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The AudioPublisher and AudioSubscriber components are the principal ways to add audio communication (also known as Voice over IP, or VoIP) to a collaborative application. As they're meant to fit within highly customized workflows, these components are completely "headless" - that is, they don't have any user interface whatsoever, and the desired UI is to be built by the developer of the application.

However, hooking the APIs of these components up to a UI couldn't be much easier - publishing audio is a simple matter of instantiating an audioPublisher and calling audioPublisher.publish(); In the Flash Player, this will cause the publishing user to see the following :


Stream prompt dialog

Upon accepting this dialog, the user in question will have audio captured from their computer microphone and broadcast to any subscribers listening.

It is highly recommended that your users use microphone-and-speaker headsets when publishing and subscribing to VoIP streams - this will greatly reduce echo and improve audio quality.

The audioPublisher also provides a variety of APIs for controlling the broadcast settings of the audio - microphone gain, silence level and timeOut.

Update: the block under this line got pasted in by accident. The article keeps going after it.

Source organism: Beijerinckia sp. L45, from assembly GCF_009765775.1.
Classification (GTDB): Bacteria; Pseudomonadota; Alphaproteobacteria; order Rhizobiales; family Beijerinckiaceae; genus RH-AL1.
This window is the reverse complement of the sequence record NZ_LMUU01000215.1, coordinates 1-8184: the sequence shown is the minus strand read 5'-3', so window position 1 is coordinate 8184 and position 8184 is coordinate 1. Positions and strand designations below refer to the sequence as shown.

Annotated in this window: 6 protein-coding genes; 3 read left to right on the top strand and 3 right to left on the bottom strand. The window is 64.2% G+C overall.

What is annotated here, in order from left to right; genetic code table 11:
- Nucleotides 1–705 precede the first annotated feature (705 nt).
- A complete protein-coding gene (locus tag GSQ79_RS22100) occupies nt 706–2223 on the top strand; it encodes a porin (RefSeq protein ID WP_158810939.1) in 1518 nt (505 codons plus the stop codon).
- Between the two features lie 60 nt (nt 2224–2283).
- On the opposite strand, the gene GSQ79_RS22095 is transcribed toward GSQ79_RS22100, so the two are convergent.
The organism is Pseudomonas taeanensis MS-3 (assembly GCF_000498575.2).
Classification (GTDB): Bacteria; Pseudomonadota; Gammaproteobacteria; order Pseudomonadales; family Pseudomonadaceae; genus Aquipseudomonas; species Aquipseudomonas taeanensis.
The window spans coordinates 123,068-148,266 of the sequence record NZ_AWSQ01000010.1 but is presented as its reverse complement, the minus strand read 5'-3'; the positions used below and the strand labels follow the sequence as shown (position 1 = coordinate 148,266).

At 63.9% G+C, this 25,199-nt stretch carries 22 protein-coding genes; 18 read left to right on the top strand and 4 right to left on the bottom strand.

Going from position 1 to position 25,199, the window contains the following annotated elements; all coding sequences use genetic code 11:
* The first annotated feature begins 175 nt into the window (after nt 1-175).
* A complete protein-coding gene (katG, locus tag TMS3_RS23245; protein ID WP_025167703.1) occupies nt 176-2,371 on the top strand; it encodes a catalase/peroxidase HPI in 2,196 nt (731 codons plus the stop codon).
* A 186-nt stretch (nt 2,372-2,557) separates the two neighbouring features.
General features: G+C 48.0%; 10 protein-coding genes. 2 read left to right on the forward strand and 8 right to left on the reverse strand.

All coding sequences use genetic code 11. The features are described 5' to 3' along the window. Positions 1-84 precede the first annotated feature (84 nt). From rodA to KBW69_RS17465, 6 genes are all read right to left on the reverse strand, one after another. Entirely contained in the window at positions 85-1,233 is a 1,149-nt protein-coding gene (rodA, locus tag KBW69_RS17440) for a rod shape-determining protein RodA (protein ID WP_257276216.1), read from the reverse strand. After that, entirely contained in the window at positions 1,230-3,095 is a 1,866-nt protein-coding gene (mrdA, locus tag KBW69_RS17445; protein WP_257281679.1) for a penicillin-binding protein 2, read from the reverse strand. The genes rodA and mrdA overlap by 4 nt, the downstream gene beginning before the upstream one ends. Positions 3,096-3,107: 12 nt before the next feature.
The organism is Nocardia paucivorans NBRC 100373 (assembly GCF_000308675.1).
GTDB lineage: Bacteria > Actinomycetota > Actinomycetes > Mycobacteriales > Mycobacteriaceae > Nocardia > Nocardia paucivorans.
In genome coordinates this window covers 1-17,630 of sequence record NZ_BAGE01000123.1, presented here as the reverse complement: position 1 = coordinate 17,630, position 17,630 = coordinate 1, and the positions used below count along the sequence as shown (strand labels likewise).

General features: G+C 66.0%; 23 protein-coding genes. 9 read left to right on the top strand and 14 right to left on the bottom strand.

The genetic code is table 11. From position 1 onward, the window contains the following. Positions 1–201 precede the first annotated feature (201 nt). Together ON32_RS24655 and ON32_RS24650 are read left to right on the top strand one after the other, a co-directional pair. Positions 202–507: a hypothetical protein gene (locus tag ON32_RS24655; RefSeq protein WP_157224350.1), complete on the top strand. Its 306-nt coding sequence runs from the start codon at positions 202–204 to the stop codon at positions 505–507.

In order to receive audio, simply instantiate an audioSubscriber, which will receive any audio streams and play them through the computer speakers. This component is also "headless", with any UI workflow to be designed and coded by the developer. The subscriber also provides APIs for setting the local volume of the various streams it is receiving.

A word about codecs

A "codec" is a library used to encode audio from the microphone for sending over a stream, and for decoding that audio stream for playing through the computer's speakers. The Flash Player provides 2 codecs :

  1. Player 6 to Player 9 : The NellyMoser codec is used.
  2. Player 10.0 and above : The Speex coded is used.

It is advisable that if you can deploy your application to use Player 10 or higher, the Speex codec is automatically the default choice for LCCS, which presents a noticeable improvement in audio quality for VoIP conversations (Speex is a codec especially tuned to the frequency domain of the human voice, and is more tolerant of packet loss than NellyMoser).

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